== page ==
Colossians 3:21 Fathers, do not aggravate your children, or they will become discouraged.
I read this scripture this morning, and I wanted to dig a little deeper. I’ve heard it a thousand times, and though as a teenager I wanted to throw it in my father’s face on more than one occasion (yeah, that would’ve ended well!), I’ve never really understood it.
Can it really be a sin to aggravate your kids? What if your kid is just really irritable and you’re trying to protect them? I wanted the full story this morning, so I looked up the Greek definitions for the words, “aggravate,” and, “discouraged.” Things cleared up a little for me.
Aggravate: provoke, contend, debate, stir up
Discouraged: to be disheartened, dispirited, broken in spirit
Sometimes (okay, a lot) we let past insecurities manifest in our present relationships. Or, maybe I am alone in that? This verse encourages fathers (but we moms aren’t off the hook!) not to allow a spirit of one-upmanship to creep into their relationship with their children. Kids can become an easy source of an ego boost when they don’t know how to do anything, and we know “everything,” (right?) but it is important not to compete with our children. Competition between parent and child should be for the child’s gratification and encouragement; not to make us feel good that “Dad can still whoop Junior.” If an activity is feeding our pride, it should come under suspicion. God’s not crazy about people’s pride…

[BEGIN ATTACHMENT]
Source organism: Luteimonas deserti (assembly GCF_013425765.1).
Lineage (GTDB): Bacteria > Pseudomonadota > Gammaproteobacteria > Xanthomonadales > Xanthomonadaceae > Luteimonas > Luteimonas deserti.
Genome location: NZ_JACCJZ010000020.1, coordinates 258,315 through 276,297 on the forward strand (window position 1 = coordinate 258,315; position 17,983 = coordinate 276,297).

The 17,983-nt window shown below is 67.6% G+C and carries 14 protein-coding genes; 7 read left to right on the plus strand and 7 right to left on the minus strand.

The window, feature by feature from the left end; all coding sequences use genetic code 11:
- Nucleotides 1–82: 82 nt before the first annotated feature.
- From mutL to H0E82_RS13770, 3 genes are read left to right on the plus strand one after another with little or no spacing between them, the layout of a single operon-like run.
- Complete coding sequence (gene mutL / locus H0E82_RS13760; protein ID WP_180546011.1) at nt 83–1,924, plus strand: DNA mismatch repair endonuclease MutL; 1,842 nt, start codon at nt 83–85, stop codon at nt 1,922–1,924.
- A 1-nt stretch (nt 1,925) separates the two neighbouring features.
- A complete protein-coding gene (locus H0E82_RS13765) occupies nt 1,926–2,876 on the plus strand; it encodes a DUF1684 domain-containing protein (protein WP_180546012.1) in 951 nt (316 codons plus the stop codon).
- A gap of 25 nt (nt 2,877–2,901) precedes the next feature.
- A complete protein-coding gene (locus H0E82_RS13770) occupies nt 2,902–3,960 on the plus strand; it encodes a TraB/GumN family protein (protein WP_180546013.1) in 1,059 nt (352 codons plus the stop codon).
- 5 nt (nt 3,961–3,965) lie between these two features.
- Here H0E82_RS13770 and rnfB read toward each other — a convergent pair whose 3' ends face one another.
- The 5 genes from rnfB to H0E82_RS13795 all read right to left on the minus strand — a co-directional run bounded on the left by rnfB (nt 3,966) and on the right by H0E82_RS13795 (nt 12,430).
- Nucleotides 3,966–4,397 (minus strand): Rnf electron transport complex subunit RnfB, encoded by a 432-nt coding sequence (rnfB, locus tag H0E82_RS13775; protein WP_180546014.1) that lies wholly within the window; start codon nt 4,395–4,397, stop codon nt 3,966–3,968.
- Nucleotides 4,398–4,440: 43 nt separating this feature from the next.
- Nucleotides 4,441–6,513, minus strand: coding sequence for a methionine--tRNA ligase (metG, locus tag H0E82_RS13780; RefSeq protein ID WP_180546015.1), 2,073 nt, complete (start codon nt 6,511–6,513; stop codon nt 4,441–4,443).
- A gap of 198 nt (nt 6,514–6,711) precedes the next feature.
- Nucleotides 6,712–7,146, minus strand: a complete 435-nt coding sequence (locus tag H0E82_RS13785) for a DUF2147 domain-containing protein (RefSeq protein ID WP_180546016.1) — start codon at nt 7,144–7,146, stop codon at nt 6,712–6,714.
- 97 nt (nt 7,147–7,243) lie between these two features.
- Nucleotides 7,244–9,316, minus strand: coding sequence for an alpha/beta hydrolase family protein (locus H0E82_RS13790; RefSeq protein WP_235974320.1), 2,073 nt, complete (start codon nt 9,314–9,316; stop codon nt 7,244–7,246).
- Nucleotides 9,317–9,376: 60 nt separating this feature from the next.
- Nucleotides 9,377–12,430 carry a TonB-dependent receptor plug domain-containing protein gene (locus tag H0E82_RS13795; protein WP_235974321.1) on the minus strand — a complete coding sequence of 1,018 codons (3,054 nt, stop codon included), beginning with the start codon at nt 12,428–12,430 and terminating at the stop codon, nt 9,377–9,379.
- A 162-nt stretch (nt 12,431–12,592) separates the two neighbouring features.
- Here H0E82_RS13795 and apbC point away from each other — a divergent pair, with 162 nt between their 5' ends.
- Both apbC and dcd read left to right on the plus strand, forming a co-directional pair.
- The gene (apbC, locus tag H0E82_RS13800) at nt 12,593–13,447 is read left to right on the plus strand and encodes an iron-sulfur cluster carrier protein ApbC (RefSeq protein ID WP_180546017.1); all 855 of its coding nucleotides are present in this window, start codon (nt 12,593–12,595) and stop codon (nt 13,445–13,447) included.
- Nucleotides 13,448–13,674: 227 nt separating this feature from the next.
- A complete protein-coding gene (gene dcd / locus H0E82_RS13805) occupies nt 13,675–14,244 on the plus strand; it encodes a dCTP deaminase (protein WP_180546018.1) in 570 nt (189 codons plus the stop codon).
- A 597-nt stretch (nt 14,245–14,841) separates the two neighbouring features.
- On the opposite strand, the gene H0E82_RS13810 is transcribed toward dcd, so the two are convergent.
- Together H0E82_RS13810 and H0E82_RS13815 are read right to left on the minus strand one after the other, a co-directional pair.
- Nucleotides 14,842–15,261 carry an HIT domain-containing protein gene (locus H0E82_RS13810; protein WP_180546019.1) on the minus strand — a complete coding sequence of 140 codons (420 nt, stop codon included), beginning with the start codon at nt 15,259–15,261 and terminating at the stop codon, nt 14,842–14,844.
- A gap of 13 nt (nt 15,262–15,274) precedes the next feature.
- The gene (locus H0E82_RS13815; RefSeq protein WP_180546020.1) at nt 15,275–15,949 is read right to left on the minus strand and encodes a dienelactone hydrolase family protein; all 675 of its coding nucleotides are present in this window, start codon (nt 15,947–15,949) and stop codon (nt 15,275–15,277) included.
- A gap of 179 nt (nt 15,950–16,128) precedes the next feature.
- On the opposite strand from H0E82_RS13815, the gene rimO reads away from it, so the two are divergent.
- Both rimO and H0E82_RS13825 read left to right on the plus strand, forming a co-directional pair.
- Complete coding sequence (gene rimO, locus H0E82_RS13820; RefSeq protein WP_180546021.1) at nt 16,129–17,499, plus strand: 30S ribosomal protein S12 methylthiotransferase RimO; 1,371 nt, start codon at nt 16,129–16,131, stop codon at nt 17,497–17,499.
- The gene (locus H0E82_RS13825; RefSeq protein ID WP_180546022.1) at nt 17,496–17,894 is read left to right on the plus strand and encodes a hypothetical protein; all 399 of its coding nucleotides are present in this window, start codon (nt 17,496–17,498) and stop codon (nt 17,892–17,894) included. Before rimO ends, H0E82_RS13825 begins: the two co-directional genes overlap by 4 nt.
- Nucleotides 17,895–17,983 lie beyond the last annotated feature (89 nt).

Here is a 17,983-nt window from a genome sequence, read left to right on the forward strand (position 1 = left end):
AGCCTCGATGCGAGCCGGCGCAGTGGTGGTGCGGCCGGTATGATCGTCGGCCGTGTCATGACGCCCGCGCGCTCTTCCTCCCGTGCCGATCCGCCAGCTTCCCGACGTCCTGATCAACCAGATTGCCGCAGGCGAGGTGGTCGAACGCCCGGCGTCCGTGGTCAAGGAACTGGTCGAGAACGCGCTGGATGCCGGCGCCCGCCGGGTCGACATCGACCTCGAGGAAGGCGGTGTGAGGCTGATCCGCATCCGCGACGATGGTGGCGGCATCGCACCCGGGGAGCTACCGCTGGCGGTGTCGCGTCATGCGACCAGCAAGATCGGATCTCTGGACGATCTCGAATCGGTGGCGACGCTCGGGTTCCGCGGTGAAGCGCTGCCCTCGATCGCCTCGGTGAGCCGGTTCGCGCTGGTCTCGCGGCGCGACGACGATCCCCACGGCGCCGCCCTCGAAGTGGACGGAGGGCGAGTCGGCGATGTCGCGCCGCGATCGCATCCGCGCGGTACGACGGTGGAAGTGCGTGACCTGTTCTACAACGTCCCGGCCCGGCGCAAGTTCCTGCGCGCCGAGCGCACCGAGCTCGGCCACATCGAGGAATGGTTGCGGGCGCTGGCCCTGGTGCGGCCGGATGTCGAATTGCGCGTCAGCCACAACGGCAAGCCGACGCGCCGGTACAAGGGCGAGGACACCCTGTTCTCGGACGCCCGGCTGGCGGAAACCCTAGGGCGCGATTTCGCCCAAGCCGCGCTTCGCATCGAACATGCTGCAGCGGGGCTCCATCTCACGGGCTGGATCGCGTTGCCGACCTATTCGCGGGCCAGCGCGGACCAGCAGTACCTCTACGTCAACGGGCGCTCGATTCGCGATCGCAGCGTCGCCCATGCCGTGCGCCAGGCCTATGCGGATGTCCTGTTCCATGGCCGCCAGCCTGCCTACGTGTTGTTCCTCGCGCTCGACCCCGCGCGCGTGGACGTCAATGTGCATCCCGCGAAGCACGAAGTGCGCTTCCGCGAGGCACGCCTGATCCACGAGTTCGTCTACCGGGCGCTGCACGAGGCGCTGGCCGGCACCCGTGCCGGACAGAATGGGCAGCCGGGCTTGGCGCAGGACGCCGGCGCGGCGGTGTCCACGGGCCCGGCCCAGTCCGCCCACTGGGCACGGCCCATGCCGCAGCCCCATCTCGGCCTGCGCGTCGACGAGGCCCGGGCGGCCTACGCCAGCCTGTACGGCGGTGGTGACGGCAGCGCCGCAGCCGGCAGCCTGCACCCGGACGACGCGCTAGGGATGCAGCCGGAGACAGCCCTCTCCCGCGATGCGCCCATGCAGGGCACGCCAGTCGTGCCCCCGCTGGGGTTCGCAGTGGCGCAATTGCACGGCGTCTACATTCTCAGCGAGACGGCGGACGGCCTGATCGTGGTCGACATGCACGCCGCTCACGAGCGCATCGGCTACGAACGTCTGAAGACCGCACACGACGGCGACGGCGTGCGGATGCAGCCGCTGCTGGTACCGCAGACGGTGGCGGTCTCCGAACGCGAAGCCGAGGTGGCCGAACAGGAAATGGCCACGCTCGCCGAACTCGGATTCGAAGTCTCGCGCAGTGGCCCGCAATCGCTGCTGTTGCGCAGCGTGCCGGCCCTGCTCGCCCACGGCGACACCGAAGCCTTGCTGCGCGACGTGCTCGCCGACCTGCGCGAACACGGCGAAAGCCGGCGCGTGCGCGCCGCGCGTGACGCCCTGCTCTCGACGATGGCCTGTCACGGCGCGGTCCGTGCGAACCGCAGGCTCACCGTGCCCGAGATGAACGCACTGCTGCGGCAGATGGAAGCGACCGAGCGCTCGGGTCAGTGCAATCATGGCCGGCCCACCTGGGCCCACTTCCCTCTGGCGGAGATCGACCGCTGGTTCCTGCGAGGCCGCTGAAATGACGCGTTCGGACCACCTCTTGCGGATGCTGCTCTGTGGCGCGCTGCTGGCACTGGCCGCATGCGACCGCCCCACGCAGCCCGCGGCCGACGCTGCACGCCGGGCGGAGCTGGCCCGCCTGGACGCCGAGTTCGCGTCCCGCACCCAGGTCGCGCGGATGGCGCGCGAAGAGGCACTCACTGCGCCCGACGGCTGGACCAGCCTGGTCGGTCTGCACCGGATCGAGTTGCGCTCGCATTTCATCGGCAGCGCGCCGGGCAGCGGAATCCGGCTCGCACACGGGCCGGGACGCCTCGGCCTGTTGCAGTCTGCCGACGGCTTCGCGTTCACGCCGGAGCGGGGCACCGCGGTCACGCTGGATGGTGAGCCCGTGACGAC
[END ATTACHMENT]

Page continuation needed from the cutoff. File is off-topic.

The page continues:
This verse says that continually receiving a message that a child is not able to compete with the parent will cause the child to lose heart in himself. This can make for a difficult transition into adulthood. Interacting with our children with encouragement and honesty, but without aggression, while checking our insecurities at the door is a balance we might all hope to strike. Our kids are not here to fulfill our needs, be there for us, or fill the empty spots in our lives. We are to sacrifice for them, and work through our insecurities without relying on them to make it happen.